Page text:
Pianist/writer Asher (Blood Summer, 1977, etc.) reviews his career as a musician. Excerpts have appeared in Paris Review, Harper's, etc., and in the author's The Electric Cotillion (1970). Asher gives a smoke-filled memoir of his early days as a saloon pianist while simultaneously charting the ups and downs of jazz and swing during the past five decades. He began as a classical pianist in red-brick Worcester, Mass., but in his mid- teens was seduced by jazz virtuoso Jackie Byard into a lifelong existence in cafes, joints, buckets of blood, holes-in-the-wall, cathouses, and garbage dumps. His first jobs were while still in high school and included playing for completely nude hootch dancers—an afternoon stag show at the Good Ship Madam Zucchini. His first big gig was with the Hal Harganian band at the Foxes and Hounds, an antediluvian 500-seat barn of a show-club, which burned to the ground, suspiciously. Asher captures these old clubs marvelously: ``a whiff from the open door of a seedy south-of- Market barroom in San Francisco, peering through the slats of a darkened club in the bright afternoon, can summon full-blown, in all their squalor and glory, Dominic's Cafe, Blue Marlin, Tiny's Carousel, Good Ship Madam Zucchini, Foxes and Hounds....'' Asher regretted not being black while playing in Boston's Back Bay venue or during his first all-black after-hours jam session. He joined the hard-drinking Alvie Drake band out of Providence, later moved to the hungry i bar-lounge in San Francisco, where he watched Woody Allen bomb on the comedian's opening night but recover to ham it up with teenager Barbra Streisand, who kept the jam-packed house ``reverberating.'' Beguiling.

Pub Date: June 1, 1992

ISBN: 0-15-167281-4

Page Count: 320

Publisher: Harcourt

Review Posted Online: May 20, 2010

Kirkus Reviews Issue: April 15, 1992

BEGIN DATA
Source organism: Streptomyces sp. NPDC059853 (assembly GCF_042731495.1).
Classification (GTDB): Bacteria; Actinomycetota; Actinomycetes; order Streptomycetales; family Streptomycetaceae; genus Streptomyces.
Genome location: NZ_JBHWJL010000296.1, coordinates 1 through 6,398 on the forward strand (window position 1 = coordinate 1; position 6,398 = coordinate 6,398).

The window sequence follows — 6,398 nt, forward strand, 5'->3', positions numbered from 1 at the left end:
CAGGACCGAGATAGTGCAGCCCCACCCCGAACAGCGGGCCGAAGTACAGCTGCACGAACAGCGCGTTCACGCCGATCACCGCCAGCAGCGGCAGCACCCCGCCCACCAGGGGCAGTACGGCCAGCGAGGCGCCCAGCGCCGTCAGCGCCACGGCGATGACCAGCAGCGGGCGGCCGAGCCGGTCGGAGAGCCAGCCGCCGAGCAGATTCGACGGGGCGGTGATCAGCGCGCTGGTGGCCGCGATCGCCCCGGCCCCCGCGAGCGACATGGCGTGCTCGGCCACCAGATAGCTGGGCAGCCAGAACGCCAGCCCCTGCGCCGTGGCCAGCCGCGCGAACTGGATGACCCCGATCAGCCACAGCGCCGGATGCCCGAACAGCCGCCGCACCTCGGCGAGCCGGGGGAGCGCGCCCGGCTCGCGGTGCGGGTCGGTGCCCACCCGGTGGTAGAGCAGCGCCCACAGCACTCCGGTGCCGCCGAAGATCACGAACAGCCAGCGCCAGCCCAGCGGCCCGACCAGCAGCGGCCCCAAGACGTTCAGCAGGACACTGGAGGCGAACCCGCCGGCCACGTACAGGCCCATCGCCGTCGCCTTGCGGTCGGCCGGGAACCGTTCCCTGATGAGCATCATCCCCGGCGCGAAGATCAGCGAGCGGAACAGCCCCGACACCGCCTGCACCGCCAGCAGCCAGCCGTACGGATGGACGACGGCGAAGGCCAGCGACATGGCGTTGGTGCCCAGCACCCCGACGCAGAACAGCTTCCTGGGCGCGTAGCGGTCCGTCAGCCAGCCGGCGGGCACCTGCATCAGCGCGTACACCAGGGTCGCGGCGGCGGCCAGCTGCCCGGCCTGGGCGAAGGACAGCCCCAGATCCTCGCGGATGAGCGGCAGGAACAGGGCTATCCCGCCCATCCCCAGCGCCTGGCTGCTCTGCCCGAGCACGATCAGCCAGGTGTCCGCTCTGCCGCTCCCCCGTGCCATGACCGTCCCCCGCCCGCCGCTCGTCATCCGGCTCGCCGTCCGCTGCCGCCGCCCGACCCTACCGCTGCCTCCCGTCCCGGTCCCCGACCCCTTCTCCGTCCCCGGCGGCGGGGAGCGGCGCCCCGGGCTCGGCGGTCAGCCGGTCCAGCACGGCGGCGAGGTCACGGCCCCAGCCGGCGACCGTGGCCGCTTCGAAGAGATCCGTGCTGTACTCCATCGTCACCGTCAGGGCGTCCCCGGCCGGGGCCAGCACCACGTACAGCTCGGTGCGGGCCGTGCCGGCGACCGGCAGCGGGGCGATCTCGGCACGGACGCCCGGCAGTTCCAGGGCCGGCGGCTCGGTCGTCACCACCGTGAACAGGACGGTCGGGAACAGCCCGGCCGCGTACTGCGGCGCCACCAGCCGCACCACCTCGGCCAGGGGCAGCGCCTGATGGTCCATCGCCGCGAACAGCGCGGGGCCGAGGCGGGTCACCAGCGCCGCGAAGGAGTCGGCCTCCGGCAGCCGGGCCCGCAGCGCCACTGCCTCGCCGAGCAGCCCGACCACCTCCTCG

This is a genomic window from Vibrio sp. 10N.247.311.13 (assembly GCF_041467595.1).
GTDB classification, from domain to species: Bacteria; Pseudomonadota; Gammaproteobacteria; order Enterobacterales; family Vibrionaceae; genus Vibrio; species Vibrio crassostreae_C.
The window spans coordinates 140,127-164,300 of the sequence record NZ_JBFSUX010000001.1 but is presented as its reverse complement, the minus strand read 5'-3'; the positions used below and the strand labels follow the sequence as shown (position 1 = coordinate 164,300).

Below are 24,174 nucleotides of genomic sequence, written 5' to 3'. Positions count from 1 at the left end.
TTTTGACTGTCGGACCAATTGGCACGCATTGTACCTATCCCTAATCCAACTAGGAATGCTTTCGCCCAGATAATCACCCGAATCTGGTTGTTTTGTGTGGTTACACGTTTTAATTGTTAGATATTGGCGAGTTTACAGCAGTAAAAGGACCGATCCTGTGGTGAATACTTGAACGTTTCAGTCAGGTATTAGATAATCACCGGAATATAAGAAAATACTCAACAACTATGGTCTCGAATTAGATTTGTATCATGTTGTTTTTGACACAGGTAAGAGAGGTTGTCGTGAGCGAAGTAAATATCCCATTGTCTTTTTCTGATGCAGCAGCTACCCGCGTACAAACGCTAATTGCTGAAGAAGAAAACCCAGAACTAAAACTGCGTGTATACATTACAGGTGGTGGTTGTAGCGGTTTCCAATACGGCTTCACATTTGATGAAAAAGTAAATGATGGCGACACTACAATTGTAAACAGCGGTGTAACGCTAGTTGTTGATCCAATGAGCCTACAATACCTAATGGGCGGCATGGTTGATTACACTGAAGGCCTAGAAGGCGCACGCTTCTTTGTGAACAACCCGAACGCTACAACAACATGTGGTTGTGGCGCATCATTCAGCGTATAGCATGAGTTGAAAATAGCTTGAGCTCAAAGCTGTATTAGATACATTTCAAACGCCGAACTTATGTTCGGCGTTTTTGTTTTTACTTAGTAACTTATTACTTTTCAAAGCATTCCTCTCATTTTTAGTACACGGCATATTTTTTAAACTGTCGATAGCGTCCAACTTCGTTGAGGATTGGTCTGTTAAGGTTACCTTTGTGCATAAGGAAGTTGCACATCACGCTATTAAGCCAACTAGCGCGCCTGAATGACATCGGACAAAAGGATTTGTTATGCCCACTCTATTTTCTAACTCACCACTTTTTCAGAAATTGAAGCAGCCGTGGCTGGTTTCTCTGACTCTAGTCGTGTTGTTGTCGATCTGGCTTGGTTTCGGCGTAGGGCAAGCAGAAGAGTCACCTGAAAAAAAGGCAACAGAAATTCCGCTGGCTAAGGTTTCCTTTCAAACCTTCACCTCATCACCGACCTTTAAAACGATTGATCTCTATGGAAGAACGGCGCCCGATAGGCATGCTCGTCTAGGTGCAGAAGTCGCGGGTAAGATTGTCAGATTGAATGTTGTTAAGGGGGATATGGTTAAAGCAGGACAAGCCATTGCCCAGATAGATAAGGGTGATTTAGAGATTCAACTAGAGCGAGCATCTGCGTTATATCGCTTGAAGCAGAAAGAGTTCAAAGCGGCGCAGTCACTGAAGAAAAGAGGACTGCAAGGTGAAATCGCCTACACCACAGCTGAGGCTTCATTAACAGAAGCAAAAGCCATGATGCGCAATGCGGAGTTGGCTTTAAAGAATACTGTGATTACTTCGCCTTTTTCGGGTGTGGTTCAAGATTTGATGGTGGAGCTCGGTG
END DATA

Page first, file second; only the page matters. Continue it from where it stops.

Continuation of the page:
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Stricter than, say, Bergen Evans or W3 ("disinterested" means impartial — period), Strunk is in the last analysis...



Privately published by Strunk of Cornell in 1918 and revised by his student E. B. White in 1959, that "little book" is back again with more White updatings.

Stricter than, say, Bergen Evans or W3 ("disinterested" means impartial — period), Strunk is in the last analysis (whoops — "A bankrupt expression") a unique guide (which means "without like or equal").

Pub Date: May 15, 1972

ISBN: 0205632645

Page Count: 105

Publisher: Macmillan

Review Posted Online: Oct. 28, 2011

Kirkus Reviews Issue: May 1, 1972

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Analyzing his craft, a careful craftsman urges with Thoreauvian conviction that writers should simplify, simplify, simplify.


New York Times columnist and editorial board member delivers a slim book for aspiring writers, offering saws and sense, wisdom and waggery, biases and biting sarcasm.

Klinkenborg (Timothy; or, Notes of an Abject Reptile, 2006), who’s taught for decades, endeavors to keep things simple in his prose, and he urges other writers to do the same. (Note: He despises abuses of the word as, as he continually reminds readers.) In the early sections, the author ignores traditional paragraphing so that the text resembles a long free-verse poem. He urges readers to use short, clear sentences and to make sure each one is healthy before moving on; notes that it’s acceptable to start sentences with and and but; sees benefits in diagramming sentences; stresses that all writing is revision; periodically blasts the formulaic writing that many (most?) students learn in school; argues that knowing where you’re headed before you begin might be good for a vacation, but not for a piece of writing; and believes that writers must trust readers more, and trust themselves. Most of Klinkenborg’s advice is neither radical nor especially profound (“Turn to the poets. / Learn from them”), and the text suffers from a corrosive fallacy: that if his strategies work for him they will work for all. The final fifth of the text includes some passages from writers he admires (McPhee, Oates, Cheever) and some of his students’ awkward sentences, which he treats analytically but sometimes with a surprising sarcasm that veers near meanness. He includes examples of students’ dangling modifiers, malapropisms, errors of pronoun agreement, wordiness and other mistakes.

Analyzing his craft, a careful craftsman urges with Thoreauvian conviction that writers should simplify, simplify, simplify.

Pub Date: Aug. 7, 2012

ISBN: 978-0-307-26634-7

Page Count: 224

Publisher: Knopf

Review Posted Online: May 14, 2012

Kirkus Reviews Issue: June 15, 2012

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